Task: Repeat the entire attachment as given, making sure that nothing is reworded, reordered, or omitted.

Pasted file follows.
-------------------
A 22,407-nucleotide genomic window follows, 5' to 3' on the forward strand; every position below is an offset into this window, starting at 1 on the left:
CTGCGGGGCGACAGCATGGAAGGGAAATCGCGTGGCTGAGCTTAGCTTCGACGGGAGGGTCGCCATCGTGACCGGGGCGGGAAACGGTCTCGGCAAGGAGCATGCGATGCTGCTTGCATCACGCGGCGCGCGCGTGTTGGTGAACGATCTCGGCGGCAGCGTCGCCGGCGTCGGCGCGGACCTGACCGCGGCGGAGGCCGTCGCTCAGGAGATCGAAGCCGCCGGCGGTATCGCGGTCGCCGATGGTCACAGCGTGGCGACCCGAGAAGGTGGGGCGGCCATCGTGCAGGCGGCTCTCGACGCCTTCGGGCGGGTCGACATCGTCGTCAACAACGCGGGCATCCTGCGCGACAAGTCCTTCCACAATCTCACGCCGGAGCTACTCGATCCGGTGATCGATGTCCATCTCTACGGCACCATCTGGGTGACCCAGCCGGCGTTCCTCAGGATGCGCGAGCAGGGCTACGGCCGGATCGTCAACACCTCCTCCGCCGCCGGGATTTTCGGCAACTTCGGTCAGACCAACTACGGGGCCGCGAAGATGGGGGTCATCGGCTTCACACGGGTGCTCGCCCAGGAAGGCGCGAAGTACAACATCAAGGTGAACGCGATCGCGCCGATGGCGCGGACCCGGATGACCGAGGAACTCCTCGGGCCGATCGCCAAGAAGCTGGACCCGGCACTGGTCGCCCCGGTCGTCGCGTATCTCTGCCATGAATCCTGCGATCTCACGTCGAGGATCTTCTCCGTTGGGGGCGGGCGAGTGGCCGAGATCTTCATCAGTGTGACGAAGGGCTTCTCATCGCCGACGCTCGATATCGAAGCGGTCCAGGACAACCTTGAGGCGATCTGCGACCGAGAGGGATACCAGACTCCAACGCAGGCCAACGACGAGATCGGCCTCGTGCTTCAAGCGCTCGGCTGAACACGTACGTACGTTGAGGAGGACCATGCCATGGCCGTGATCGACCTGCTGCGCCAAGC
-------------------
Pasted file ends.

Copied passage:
A 22,407-nucleotide genomic window follows, 5' to 3' on the forward strand; every position below is an offset into this window, starting at 1 on the left:
CTGCGGGGCGACAGCATGGAAGGGAAATCGCGTGGCTGAGCTTAGCTTCGACGGGAGGGTCGCCATCGTGACCGGGGCGGGAAACGGTCTCGGCAAGGAGCATGCGATGCTGCTTGCATCACGCGGCGCGCGCGTGTTGGTGAACGATCTCGGCGGCAGCGTCGCCGGCGTCGGCGCGGACCTGACCGCGGCGGAGGCCGTCGCTCAGGAGATCGAAGCCGCCGGCGGTATCGCGGTCGCCGATGGTCACAGCGTGGCGACCCGAGAAGGTGGGGCGGCCATCGTGCAGGCGGCTCTCGACGCCTTCGGGCGGGTCGACATCGTCGTCAACAACGCGGGCATCCTGCGCGACAAGTCCTTCCACAATCTCACGCCGGAGCTACTCGATCCGGTGATCGATGTCCATCTCTACGGCACCATCTGGGTGACCCAGCCGGCGTTCCTCAGGATGCGCGAGCAGGGCTACGGCCGGATCGTCAACACCTCCTCCGCCGCCGGGATTTTCGGCAACTTCGGTCAGACCAACTACGGGGCCGCGAAGATGGGGGTCATCGGCTTCACACGGGTGCTCGCCCAGGAAGGCGCGAAGTACAACATCAAGGTGAACGCGATCGCGCCGATGGCGCGGACCCGGATGACCGAGGAACTCCTCGGGCCGATCGCCAAGAAGCTGGACCCGGCACTGGTCGCCCCGGTCGTCGCGTATCTCTGCCATGAATCCTGCGATCTCACGTCGAGGATCTTCTCCGTTGGGGGCGGGCGAGTGGCCGAGATCTTCATCAGTGTGACGAAGGGCTTCTCATCGCCGACGCTCGATATCGAAGCGGTCCAGGACAACCTTGAGGCGATCTGCGACCGAGAGGGATACCAGACTCCAACGCAGGCCAACGACGAGATCGGCCTCGTGCTTCAAGCGCTCGGCTGAACACGTACGTACGTTGAGGAGGACCATGCCATGGCCGTGATCGACCTGCTGCGCCAAGC